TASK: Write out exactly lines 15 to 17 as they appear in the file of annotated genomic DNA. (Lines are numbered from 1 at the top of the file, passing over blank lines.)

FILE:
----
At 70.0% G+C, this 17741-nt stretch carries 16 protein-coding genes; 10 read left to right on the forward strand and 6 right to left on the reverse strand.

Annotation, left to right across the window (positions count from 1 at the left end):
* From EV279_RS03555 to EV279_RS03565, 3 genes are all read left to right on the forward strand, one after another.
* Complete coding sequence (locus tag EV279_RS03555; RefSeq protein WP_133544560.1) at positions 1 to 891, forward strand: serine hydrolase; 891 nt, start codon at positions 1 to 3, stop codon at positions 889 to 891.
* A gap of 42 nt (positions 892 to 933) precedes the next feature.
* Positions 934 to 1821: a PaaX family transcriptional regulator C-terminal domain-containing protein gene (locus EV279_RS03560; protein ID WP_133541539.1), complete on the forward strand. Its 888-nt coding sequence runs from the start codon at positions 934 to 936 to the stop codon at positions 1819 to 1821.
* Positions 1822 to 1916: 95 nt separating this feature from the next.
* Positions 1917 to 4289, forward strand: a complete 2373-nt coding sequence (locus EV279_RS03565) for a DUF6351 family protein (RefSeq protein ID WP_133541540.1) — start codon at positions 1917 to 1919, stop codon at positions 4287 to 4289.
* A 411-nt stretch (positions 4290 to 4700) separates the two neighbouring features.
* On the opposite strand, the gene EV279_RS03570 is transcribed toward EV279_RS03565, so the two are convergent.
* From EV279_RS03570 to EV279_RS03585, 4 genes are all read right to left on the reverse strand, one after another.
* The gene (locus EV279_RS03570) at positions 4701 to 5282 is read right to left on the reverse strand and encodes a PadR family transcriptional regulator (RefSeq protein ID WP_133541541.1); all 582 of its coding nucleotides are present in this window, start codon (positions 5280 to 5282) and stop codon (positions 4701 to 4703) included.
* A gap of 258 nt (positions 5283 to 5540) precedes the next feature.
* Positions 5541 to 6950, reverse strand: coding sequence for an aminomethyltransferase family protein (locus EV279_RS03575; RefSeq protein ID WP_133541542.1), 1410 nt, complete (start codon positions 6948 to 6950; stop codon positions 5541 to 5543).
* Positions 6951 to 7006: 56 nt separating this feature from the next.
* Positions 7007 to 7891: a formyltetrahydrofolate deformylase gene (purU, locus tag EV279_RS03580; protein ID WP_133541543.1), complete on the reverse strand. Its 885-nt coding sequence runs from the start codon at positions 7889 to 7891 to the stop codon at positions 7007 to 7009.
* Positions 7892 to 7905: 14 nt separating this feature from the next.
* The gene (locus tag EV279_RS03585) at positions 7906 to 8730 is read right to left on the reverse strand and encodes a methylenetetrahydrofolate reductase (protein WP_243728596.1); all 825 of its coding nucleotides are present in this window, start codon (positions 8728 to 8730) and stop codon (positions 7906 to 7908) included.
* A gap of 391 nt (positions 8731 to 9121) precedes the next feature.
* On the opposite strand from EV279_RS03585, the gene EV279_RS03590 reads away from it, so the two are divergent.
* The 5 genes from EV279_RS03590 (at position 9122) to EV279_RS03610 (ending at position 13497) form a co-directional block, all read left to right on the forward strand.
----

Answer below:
* Positions 6951 to 7006: 56 nt separating this feature from the next.
* Positions 7007 to 7891: a formyltetrahydrofolate deformylase gene (purU, locus tag EV279_RS03580; protein ID WP_133541543.1), complete on the reverse strand. Its 885-nt coding sequence runs from the start codon at positions 7889 to 7891 to the stop codon at positions 7007 to 7009.
* Positions 7892 to 7905: 14 nt separating this feature from the next.